N. Korea's Leader Names Third Son As Successor

Photos of North Korean leader Kim Jong Il (left) and a boy believed to be his third son and heir i i

South Korean protesters in Seoul shout slogans beside pictures of North Korean leader Kim Jong Il and a boy believed to be the leader's third son, Kim Jong Un, during a Feb. 19 rally denouncing North Korea's missile threat. Media reports indicate that Kim Jong Un has been designated as his father's heir. Jung Yeon-je/AFP/Getty Images hide caption

itoggle caption Jung Yeon-je/AFP/Getty Images
Photos of North Korean leader Kim Jong Il (left) and a boy believed to be his third son and heir

South Korean protesters in Seoul shout slogans beside pictures of North Korean leader Kim Jong Il and a boy believed to be the leader's third son, Kim Jong Un, during a Feb. 19 rally denouncing North Korea's missile threat. Media reports indicate that Kim Jong Un has been designated as his father's heir.

Jung Yeon-je/AFP/Getty Images

One of the world's last political dynasties may have just settled on an heir apparent. News reports say that North Korea's leader Kim Jong Il has picked his third son to succeed him.

North Korean political and military officials were informed that Kim Jong Un, in his mid-20s, has been anointed to succeed his father, according to reports in South Korea's media.

North Korea leadership-watching is a murky business, full of unconfirmed reports and questionable sourcing. Jong Un is believed to have been educated in Switzerland, where he learned to ski, and to speak English, French and German.

There are few countries left where a ruler can say he has the right to rule because his father and grandfather did.

But Kim Jae-bum, professor emeritus at the Institute of Foreign Affairs and National Security in Seoul says that's the prevailing logic in Pyongyang.

"This is a kind of inherited philosophy, that the 'Great Leader' [Kim Il Sung] founded the country and the party, and his son was an heir, so that the third generation has a kind of legitimacy," Kim says.

Pledge Of Loyalty

South Korean newspapers quoted lawmakers briefed by intelligence officials Tuesday. They said that following last week's nuclear test, Pyongyang ordered officials to pledge loyalty to Jong Un, third son of the "Dear Leader" Kim Jong Il and grandson of the "Great Leader" Kim Il Sung.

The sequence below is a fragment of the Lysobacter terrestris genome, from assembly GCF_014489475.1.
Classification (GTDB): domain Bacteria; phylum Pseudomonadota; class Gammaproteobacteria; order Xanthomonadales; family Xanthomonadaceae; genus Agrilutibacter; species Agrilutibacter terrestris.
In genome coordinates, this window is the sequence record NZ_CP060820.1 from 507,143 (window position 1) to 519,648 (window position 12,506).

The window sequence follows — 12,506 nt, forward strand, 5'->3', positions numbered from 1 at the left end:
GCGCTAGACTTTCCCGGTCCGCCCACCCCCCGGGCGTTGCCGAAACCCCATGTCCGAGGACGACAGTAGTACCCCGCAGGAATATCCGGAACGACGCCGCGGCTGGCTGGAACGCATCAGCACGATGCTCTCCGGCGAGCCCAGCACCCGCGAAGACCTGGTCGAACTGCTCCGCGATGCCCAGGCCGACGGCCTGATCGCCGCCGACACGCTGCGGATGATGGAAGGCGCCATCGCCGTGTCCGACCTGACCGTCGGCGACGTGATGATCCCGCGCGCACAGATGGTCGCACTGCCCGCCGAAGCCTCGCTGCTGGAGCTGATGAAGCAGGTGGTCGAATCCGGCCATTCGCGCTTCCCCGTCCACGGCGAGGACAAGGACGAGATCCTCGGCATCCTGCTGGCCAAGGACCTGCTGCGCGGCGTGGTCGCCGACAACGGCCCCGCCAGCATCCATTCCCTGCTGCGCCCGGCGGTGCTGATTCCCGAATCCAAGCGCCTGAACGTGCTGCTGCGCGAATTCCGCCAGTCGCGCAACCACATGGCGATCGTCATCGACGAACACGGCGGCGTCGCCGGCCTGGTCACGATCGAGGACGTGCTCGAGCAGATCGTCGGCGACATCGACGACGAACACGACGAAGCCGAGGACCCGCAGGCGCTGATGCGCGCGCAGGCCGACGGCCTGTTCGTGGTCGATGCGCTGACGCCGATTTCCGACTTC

Kim, the South Korean professor, says the orders seem to be having an effect.

"The military are very anxious about competing among themselves to show their loyalty to the family," he says.

Experts differ on the question of whether the succession issue is behind North Korea's recent spate of nuclear and missile tests.

According to Kenji Fujimoto, the pen name of a Japanese man who wrote a book about his stint as the Kim family's personal sushi chef, Kim Jong Il chose his third son because he felt his eldest son was unreliable and that his second son was too effeminate.

Too Inexperienced For The Job

The problem is that in his mid-20s, Jong Un is too inexperienced compared with his father, says Stanford University's Daniel Sneider, an expert on North and South Korea.

"Kim Jong Il had a long period of time serving in senior positions in the party apparatus, in the government apparatus, so he established his legitimacy as a successor over a period of time," Sneider says.

But the elder Kim made arrangements for this in April, getting his son onto the National Defense Commission. This de facto ruling council is headed by Chang Song Taek, Kim Jong Il's brother-in-law, who could serve as a regent until the young Kim matures.

When Kim Jong Il suffered a stroke last summer, reports suggested that North Korea's government was in chaos. But no one is suggesting that now, Sneider says.

"There's no evidence that anyone's defying his authority, and although there's a lot of talk about the military and the power of the military, it's very clearly subordinate to him," he says. "And I think that as long as he's around, and as long as he's able to exercise power, then he can control this process."

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